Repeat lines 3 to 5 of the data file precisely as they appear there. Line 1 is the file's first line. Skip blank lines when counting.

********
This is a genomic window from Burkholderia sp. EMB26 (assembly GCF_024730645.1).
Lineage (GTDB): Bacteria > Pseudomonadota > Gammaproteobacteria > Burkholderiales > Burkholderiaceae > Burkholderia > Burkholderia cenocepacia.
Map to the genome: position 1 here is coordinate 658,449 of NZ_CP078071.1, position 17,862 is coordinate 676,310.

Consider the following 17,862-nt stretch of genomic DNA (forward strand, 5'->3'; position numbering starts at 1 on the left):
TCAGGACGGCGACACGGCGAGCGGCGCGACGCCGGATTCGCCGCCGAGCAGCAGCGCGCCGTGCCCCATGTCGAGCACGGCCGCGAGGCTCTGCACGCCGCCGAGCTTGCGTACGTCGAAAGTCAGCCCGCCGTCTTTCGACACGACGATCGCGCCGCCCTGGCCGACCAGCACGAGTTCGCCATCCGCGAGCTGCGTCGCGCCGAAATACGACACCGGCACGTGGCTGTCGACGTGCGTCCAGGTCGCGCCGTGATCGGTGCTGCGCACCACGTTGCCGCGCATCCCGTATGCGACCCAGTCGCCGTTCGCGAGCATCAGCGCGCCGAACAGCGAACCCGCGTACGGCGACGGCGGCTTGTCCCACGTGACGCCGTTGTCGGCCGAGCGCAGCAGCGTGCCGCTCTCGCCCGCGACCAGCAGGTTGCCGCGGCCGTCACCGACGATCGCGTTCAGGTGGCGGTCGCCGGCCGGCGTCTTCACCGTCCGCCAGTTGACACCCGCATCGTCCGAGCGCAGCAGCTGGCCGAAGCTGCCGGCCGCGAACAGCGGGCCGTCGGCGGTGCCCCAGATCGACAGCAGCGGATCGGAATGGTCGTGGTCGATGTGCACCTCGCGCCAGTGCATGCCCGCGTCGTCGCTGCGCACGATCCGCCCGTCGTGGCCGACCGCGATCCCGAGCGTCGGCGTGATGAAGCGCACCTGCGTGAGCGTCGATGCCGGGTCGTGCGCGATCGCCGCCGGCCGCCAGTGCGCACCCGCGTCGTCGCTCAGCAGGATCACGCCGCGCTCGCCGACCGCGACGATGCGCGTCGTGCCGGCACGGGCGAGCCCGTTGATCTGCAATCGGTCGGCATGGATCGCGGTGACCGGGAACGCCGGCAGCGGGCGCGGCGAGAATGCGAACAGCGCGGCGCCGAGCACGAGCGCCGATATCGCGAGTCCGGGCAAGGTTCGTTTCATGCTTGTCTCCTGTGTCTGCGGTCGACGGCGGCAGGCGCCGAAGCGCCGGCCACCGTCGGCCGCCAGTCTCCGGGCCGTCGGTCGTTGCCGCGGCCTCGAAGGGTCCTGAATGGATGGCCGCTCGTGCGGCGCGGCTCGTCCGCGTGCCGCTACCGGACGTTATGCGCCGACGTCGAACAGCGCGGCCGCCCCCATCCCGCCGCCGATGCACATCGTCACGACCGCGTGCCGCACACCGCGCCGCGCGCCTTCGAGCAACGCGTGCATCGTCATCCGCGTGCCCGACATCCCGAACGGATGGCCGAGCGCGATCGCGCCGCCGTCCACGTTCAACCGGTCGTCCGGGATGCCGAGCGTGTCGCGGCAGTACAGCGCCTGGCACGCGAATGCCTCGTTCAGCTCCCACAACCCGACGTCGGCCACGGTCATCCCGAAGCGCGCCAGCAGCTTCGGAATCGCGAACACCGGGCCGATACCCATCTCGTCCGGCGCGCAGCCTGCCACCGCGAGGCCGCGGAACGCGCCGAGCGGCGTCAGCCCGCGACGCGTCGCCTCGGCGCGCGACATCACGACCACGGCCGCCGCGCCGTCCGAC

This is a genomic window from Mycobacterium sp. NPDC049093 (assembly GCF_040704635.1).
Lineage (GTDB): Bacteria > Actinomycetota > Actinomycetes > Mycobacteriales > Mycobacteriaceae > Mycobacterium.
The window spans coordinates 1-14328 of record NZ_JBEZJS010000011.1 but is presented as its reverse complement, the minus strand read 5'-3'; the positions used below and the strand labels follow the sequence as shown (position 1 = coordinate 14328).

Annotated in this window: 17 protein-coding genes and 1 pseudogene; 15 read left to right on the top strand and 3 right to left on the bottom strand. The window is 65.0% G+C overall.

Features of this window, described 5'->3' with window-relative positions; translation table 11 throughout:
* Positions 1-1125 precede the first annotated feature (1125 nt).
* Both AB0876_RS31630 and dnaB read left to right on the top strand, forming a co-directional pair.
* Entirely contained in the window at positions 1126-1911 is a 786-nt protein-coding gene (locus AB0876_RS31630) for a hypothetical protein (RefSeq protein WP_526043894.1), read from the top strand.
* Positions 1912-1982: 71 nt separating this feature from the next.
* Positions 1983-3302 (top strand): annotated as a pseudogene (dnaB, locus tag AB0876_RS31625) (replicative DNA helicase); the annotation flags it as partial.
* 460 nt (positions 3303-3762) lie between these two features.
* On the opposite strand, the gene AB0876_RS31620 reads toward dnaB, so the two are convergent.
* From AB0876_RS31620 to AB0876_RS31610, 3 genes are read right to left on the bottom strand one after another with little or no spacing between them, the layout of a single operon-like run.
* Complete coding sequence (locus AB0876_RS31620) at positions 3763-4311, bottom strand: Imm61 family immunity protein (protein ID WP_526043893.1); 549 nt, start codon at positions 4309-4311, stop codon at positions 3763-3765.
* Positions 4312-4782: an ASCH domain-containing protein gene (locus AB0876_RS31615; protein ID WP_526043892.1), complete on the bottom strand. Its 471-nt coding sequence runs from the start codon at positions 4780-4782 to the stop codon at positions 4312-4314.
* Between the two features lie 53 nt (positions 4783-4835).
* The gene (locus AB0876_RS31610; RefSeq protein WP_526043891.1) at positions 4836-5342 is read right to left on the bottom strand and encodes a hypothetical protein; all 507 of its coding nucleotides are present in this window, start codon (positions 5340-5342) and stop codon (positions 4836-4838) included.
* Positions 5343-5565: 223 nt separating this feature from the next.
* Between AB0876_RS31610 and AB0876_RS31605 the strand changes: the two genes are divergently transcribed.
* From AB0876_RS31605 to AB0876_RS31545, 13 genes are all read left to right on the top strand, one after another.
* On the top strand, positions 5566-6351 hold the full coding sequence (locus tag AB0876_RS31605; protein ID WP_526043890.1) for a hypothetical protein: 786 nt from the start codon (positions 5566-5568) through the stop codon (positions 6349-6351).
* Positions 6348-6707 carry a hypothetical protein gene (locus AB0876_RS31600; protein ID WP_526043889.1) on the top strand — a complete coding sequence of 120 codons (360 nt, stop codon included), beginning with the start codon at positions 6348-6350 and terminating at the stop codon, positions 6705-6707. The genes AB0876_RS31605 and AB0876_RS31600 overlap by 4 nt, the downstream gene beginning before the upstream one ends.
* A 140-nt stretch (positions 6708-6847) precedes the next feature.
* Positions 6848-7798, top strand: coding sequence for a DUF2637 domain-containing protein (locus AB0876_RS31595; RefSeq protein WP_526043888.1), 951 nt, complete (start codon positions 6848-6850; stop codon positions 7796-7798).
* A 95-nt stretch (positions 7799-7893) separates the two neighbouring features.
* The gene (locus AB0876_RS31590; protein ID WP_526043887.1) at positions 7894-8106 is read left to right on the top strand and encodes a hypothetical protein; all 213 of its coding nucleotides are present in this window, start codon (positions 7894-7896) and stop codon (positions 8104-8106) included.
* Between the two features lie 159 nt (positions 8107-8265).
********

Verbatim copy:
Map to the genome: position 1 here is coordinate 658,449 of NZ_CP078071.1, position 17,862 is coordinate 676,310.

Consider the following 17,862-nt stretch of genomic DNA (forward strand, 5'->3'; position numbering starts at 1 on the left):
TCAGGACGGCGACACGGCGAGCGGCGCGACGCCGGATTCGCCGCCGAGCAGCAGCGCGCCGTGCCCCATGTCGAGCACGGCCGCGAGGCTCTGCACGCCGCCGAGCTTGCGTACGTCGAAAGTCAGCCCGCCGTCTTTCGACACGACGATCGCGCCGCCCTGGCCGACCAGCACGAGTTCGCCATCCGCGAGCTGCGTCGCGCCGAAATACGACACCGGCACGTGGCTGTCGACGTGCGTCCAGGTCGCGCCGTGATCGGTGCTGCGCACCACGTTGCCGCGCATCCCGTATGCGACCCAGTCGCCGTTCGCGAGCATCAGCGCGCCGAACAGCGAACCCGCGTACGGCGACGGCGGCTTGTCCCACGTGACGCCGTTGTCGGCCGAGCGCAGCAGCGTGCCGCTCTCGCCCGCGACCAGCAGGTTGCCGCGGCCGTCACCGACGATCGCGTTCAGGTGGCGGTCGCCGGCCGGCGTCTTCACCGTCCGCCAGTTGACACCCGCATCGTCCGAGCGCAGCAGCTGGCCGAAGCTGCCGGCCGCGAACAGCGGGCCGTCGGCGGTGCCCCAGATCGACAGCAGCGGATCGGAATGGTCGTGGTCGATGTGCACCTCGCGCCAGTGCATGCCCGCGTCGTCGCTGCGCACGATCCGCCCGTCGTGGCCGACCGCGATCCCGAGCGTCGGCGTGATGAAGCGCACCTGCGTGAGCGTCGATGCCGGGTCGTGCGCGATCGCCGCCGGCCGCCAGTGCGCACCCGCGTCGTCGCTCAGCAGGATCACGCCGCGCTCGCCGACCGCGACGATGCGCGTCGTGCCGGCACGGGCGAGCCCGTTGATCTGCAATCGGTCGGCATGGATCGCGGTGACCGGGAACGCCGGCAGCGGGCGCGGCGAGAATGCGAACAGCGCGGCGCCGAGCACGAGCGCCGATATCGCGAGTCCGGGCAAGGTTCGTTTCATGCTTGTCTCCTGTGTCTGCGGTCGACGGCGGCAGGCGCCGAAGCGCCGGCCACCGTCGGCCGCCAGTCTCCGGGCCGTCGGTCGTTGCCGCGGCCTCGAAGGGTCCTGAATGGATGGCCGCTCGTGCGGCGCGGCTCGTCCGCGTGCCGCTACCGGACGTTATGCGCCGACGTCGAACAGCGCGGCCGCCCCCATCCCGCCGCCGATGCACATCGTCACGACCGCGTGCCGCACACCGCGCCGCGCGCCTTCGAGCAACGCGTGCATCGTCATCCGCGTGCCCGACATCCCGAACGGATGGCCGAGCGCGATCGCGCCGCCGTCCACGTTCAACCGGTCGTCCGGGATGCCGAGCGTGTCGCGGCAGTACAGCGCCTGGCACGCGAATGCCTCGTTCAGCTCCCACAACCCGACGTCGGCCACGGTCATCCCGAAGCGCGCCAGCAGCTTCGGAATCGCGAACACCGGGCCGATACCCATCTCGTCCGGCGCGCAGCCTGCCACCGCGAGGCCGCGGAACGCGCCGAGCGGCGTCAGCCCGCGACGCGTCGCCTCGGCGCGCGACATCACGACCACGGCCGCCGCGCCGTCCGAC